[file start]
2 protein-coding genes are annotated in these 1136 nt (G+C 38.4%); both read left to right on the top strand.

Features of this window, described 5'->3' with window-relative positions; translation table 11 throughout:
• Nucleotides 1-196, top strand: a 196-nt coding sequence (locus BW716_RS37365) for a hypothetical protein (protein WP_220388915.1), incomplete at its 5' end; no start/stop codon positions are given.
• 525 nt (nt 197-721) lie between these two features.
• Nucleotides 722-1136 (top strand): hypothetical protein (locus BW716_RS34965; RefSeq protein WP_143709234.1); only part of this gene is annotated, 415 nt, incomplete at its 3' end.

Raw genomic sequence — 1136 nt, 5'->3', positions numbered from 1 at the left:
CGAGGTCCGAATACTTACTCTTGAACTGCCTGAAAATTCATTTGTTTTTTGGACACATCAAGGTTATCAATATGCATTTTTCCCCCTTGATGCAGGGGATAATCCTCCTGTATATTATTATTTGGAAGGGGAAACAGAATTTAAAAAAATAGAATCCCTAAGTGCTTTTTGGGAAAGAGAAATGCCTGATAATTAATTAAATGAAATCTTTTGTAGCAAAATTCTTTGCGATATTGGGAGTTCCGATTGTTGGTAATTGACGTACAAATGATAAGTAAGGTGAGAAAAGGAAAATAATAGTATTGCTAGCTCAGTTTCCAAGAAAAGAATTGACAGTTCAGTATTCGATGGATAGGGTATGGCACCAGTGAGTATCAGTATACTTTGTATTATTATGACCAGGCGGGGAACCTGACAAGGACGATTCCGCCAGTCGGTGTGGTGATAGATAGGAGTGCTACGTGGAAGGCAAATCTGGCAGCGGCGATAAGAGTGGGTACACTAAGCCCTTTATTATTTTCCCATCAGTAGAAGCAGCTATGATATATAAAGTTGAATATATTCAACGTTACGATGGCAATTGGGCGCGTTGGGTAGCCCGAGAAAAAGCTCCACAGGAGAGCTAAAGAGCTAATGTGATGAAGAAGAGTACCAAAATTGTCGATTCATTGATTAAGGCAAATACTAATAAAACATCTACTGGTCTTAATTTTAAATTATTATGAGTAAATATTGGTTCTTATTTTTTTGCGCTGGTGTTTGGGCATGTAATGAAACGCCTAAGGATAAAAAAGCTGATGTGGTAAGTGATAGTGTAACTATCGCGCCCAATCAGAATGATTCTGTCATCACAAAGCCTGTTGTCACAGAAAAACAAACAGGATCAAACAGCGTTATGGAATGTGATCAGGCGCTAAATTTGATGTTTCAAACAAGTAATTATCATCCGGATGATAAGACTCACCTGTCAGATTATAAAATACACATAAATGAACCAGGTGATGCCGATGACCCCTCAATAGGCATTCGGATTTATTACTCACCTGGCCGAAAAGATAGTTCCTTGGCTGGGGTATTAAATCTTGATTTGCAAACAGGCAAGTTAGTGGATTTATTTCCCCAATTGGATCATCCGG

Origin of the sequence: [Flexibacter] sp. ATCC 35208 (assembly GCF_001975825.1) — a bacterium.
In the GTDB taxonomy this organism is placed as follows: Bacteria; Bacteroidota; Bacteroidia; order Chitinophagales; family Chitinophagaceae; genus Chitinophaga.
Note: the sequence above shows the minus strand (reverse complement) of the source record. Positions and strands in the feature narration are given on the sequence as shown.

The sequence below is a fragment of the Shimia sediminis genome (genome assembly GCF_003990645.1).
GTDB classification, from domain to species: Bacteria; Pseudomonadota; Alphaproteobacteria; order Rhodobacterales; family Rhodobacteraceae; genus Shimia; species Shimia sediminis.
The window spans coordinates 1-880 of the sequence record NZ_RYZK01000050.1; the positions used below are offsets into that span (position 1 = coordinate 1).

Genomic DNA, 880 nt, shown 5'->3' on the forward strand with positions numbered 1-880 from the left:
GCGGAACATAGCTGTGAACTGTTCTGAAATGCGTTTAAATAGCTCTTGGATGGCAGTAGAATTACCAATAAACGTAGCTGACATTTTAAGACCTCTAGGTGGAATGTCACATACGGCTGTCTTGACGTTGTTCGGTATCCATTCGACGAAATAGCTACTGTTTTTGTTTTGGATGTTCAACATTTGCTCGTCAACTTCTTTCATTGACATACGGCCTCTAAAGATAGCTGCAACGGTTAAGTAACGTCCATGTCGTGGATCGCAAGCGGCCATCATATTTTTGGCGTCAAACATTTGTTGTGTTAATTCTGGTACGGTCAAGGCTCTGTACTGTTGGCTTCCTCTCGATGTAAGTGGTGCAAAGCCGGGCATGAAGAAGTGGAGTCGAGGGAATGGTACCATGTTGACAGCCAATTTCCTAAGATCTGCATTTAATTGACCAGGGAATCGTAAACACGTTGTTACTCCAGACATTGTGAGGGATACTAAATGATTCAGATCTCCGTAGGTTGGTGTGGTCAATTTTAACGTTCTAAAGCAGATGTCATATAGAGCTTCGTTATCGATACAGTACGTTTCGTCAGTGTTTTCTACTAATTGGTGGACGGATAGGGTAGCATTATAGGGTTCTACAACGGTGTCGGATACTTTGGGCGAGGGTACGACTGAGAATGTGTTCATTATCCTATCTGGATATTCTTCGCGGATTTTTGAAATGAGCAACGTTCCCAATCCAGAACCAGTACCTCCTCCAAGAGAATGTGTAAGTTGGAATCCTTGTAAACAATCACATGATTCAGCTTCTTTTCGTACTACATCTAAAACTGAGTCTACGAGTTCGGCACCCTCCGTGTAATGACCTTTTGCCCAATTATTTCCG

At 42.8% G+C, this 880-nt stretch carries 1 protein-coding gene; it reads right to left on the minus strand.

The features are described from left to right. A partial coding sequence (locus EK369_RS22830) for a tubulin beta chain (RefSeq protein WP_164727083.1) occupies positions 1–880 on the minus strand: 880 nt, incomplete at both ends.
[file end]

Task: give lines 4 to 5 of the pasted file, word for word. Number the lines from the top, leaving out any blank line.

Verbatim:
• 525 nt (nt 197-721) lie between these two features.
• Nucleotides 722-1136 (top strand): hypothetical protein (locus BW716_RS34965; RefSeq protein WP_143709234.1); only part of this gene is annotated, 415 nt, incomplete at its 3' end.